Colo. sheriff's office to establish crisis response team, train deputies in crisis response as part of $19M settlement
Christian Glass was killed by a sheriff's deputy while suffering a mental health crisis. Part of the family's $19M settlement will change how officers are trained
By Jesse Bedayn and Collen Slevin
DENVER — The parents of a 22-year-old Colorado man killed by a sheriff’s deputy while suffering a mental health crisis will get $19 million from government state and local agencies and changes to how officers are trained, under a settlement announced Tuesday.
The shooting of Christian Glass after his SUV became stuck in the mountain town of Silver Plume last year drew national attention and prompted calls to reform how authorities respond to people with mental health problems.
As part of the settlement, Sally and Simon Glass also negotiated for changes they hope will prevent another family from suffering a loss like theirs. Clear Creek County will establish a crisis response team and its sheriff’s office will train and certify all deputies in crisis intervention, according to documents released by their attorneys.
The state of Colorado, which had three officers on the scene of Glass’ June 11, 2022 killing, in addition to those from local agencies, will create a virtual reality training scenario for the Colorado State Patrol based on the shooting that will focus on de-escalation in stressful situations involving officers from different agencies.
A video message from Simon and Sally Glass will also be shown to state troopers and Division of Gaming officers at the beginning of their active bystander training. The program focuses on encouraging officers to intervene if they think a fellow officer is going too far or needs to step away from an incident.
There was no indication from body camera footage that officers from other agencies attempted to stop the breach of the vehicle before Christian Glass was shot.
An attorney for the Glasses’, Siddhartha H. Rathod, said they hope hearing their story will help officers have the strength to intervene if necessary.
“Any of the seven officers there could have stopped this simply by saying something. They want to empower law enforcement to have this courage,” he said of the shooting.
The settlement, which the communities of Georgetown and Idaho Springs also joined, is the largest for a police killing in Colorado, topping the $15 million settlement reached in 2021 for the death of Elijah McClain, and also ranks among the top in the United States, Rathod said. His law firm, Rathod Mohamedbhai LLC, also represented the mother of McClain, a 23-year-old Black man who died in 2019 after police in the Denver suburb of Aurora forcibly restrained him and a paramedic injected him with the powerful sedative ketamine.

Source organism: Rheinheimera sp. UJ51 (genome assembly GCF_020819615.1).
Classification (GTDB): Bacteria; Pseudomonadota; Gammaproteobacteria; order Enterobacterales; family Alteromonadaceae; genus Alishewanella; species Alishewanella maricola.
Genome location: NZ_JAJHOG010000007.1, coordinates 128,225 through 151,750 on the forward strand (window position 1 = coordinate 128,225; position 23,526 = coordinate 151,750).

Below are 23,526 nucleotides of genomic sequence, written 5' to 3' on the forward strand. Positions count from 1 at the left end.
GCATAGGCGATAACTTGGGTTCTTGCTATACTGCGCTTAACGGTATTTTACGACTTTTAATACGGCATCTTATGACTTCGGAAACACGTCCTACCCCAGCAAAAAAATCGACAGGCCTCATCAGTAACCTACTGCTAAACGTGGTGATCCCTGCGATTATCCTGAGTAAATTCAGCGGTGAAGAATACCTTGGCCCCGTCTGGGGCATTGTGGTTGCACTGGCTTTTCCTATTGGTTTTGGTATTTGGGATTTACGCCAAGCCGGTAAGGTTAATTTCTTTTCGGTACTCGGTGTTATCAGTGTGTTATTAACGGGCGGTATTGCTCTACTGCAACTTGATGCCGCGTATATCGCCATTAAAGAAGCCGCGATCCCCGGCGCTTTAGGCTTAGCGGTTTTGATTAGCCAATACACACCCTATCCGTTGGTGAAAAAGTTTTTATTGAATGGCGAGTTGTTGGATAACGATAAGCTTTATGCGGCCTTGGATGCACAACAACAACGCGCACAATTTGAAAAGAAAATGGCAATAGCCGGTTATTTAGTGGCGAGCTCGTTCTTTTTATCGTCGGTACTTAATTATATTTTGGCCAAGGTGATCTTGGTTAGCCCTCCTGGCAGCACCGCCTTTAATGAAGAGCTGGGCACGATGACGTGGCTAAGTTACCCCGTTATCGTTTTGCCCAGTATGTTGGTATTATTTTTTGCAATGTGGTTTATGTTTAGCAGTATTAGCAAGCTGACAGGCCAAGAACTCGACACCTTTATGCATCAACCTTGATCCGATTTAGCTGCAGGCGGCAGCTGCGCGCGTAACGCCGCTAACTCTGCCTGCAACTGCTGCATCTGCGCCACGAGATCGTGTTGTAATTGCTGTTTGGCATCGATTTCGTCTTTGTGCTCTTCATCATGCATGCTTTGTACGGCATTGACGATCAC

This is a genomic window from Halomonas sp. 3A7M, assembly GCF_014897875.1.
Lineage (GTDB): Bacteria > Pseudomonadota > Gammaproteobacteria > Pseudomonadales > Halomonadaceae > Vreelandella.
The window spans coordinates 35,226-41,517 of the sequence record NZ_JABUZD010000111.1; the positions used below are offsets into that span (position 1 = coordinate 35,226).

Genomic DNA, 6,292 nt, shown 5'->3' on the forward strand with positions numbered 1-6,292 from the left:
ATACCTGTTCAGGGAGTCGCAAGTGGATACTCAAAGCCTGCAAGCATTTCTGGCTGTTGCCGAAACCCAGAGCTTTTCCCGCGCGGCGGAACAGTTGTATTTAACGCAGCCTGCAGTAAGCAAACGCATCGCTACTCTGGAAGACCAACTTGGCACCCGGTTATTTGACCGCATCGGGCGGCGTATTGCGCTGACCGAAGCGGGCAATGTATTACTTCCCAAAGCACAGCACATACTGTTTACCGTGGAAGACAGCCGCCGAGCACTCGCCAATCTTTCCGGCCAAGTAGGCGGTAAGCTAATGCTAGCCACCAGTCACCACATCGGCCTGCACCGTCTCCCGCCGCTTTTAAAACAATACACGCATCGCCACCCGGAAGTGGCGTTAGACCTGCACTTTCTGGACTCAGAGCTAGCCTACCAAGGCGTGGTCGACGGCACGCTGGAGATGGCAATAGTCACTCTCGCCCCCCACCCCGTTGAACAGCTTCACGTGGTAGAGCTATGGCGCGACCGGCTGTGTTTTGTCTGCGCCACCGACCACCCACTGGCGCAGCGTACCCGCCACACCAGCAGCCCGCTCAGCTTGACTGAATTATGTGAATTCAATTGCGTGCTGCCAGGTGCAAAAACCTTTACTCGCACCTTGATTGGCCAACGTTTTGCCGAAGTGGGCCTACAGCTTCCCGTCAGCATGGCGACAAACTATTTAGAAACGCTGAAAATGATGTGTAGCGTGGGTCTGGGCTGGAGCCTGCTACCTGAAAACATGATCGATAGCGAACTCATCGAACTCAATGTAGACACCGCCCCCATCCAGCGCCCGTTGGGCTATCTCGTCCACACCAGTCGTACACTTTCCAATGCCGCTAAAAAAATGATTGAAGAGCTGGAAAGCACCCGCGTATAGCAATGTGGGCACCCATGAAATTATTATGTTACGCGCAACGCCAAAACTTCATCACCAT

Former Clear Creek County sheriff’s deputy Andrew Buen, who shot Glass, and his supervisor, former Sgt. Kyle Gould, are both being prosecuted in Glass’ death. A grand jury found they needlessly escalated the standoff after he called 911 for help. Gould was not at the scene but was watching events unfold on body camera footage and authorized officers to remove Glass from his vehicle, according to court documents.
Lawyers for both officers unsuccessfully tried to get the charges against them thrown out. While Buen’s lawyer objected to how information was presented to the grand jury, Gould’s lawyer argued that Glass needed to be evaluated for drugs, alcohol and mental health problems and could not just be allowed to leave.
In response to police killings of people in mental distress, reformers have pushed for crisis intervention and de-escalation training for police and even alternative policing programs where mental health responders are sent to some emergency calls instead of law enforcement.
Some cities, including Denver, have programs where EMTs and mental health clinicians can be dispatched instead of police. But the area where Glass was killed, about an hour’s drive away from Denver, did not have that option at the time.
Glass, whose car became stuck on a dirt road, initially told the dispatcher that he was being followed and made other statements which the indictment said showed he was paranoid, hallucinating or delusional and experiencing a mental health crisis.
Officers’ body camera footage showed Glass refusing to get out of his car, making heart shapes with his hands to officers and praying: “Dear Lord, please, don’t let them break the window.”
After roughly an hour of negotiations, officers decided to breach the car even though there was no indication that Glass posed a danger or was suspected of a crime, according to the grand jury.
Once the window was smashed, body camera footage shows officers peppering Glass with bean bag rounds, then tasing him. Glass brandished a knife in “a state of complete panic and self-defense” before twisting in his seat to thrust a knife in an officer’s direction, according to the grand jury. Buen then fired his gun five times into Glass.
The grand jury found that at no point was the other officer in “imminent danger of being stabbed by Mr. Glass.”
“But for the decision by Gould to remove Mr. Glass from the vehicle there is no reason to believe that Mr. Glass would have been a danger to any law enforcement personnel, to himself, or to any member of the public,” the indictment said.
Body camera footage doesn’t show officers from other agencies — including the Colorado State Patrol, gaming division, and police from the nearby towns of Idaho Springs and Georgetown — attempting to stop the breach of the vehicle.
When Glass’ parents first publicly called for accountability for their son’s death last year, Sally Glass said Christian was “petrified” the night he was killed and the officers had no empathy for him. She asked for people to pray for their son and for structural change in policing.
“They should be protecting us, not attacking us,” she said.